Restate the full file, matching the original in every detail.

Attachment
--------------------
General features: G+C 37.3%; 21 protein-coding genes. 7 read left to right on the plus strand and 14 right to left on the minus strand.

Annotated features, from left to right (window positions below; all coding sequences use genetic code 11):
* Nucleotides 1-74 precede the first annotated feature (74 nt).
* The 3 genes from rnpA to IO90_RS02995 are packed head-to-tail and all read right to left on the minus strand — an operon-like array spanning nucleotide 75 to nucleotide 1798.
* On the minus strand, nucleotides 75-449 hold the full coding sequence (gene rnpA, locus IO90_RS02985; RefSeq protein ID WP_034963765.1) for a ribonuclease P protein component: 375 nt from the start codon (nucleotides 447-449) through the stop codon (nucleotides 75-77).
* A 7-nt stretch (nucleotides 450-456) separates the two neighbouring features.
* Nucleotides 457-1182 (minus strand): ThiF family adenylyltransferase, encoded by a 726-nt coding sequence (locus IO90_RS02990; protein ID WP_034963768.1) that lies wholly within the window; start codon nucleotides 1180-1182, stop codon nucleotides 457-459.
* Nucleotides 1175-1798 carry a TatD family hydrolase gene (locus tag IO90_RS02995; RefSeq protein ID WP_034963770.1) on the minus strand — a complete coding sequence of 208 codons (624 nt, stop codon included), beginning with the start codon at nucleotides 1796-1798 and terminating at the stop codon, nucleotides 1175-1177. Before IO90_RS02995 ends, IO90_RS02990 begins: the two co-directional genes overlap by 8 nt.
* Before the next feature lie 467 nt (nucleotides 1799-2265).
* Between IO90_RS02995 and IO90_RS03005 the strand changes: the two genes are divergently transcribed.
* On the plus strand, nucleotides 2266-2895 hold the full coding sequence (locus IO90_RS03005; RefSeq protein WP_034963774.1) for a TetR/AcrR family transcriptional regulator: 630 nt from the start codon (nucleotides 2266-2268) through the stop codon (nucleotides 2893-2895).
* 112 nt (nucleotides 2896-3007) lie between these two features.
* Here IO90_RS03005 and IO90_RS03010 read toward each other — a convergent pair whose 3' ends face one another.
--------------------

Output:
General features: G+C 37.3%; 21 protein-coding genes. 7 read left to right on the plus strand and 14 right to left on the minus strand.

Annotated features, from left to right (window positions below; all coding sequences use genetic code 11):
* Nucleotides 1-74 precede the first annotated feature (74 nt).
* The 3 genes from rnpA to IO90_RS02995 are packed head-to-tail and all read right to left on the minus strand — an operon-like array spanning nucleotide 75 to nucleotide 1798.
* On the minus strand, nucleotides 75-449 hold the full coding sequence (gene rnpA, locus IO90_RS02985; RefSeq protein ID WP_034963765.1) for a ribonuclease P protein component: 375 nt from the start codon (nucleotides 447-449) through the stop codon (nucleotides 75-77).
* A 7-nt stretch (nucleotides 450-456) separates the two neighbouring features.
* Nucleotides 457-1182 (minus strand): ThiF family adenylyltransferase, encoded by a 726-nt coding sequence (locus IO90_RS02990; protein ID WP_034963768.1) that lies wholly within the window; start codon nucleotides 1180-1182, stop codon nucleotides 457-459.
* Nucleotides 1175-1798 carry a TatD family hydrolase gene (locus tag IO90_RS02995; RefSeq protein ID WP_034963770.1) on the minus strand — a complete coding sequence of 208 codons (624 nt, stop codon included), beginning with the start codon at nucleotides 1796-1798 and terminating at the stop codon, nucleotides 1175-1177. Before IO90_RS02995 ends, IO90_RS02990 begins: the two co-directional genes overlap by 8 nt.
* Before the next feature lie 467 nt (nucleotides 1799-2265).
* Between IO90_RS02995 and IO90_RS03005 the strand changes: the two genes are divergently transcribed.
* On the plus strand, nucleotides 2266-2895 hold the full coding sequence (locus IO90_RS03005; RefSeq protein WP_034963774.1) for a TetR/AcrR family transcriptional regulator: 630 nt from the start codon (nucleotides 2266-2268) through the stop codon (nucleotides 2893-2895).
* 112 nt (nucleotides 2896-3007) lie between these two features.
* Here IO90_RS03005 and IO90_RS03010 read toward each other — a convergent pair whose 3' ends face one another.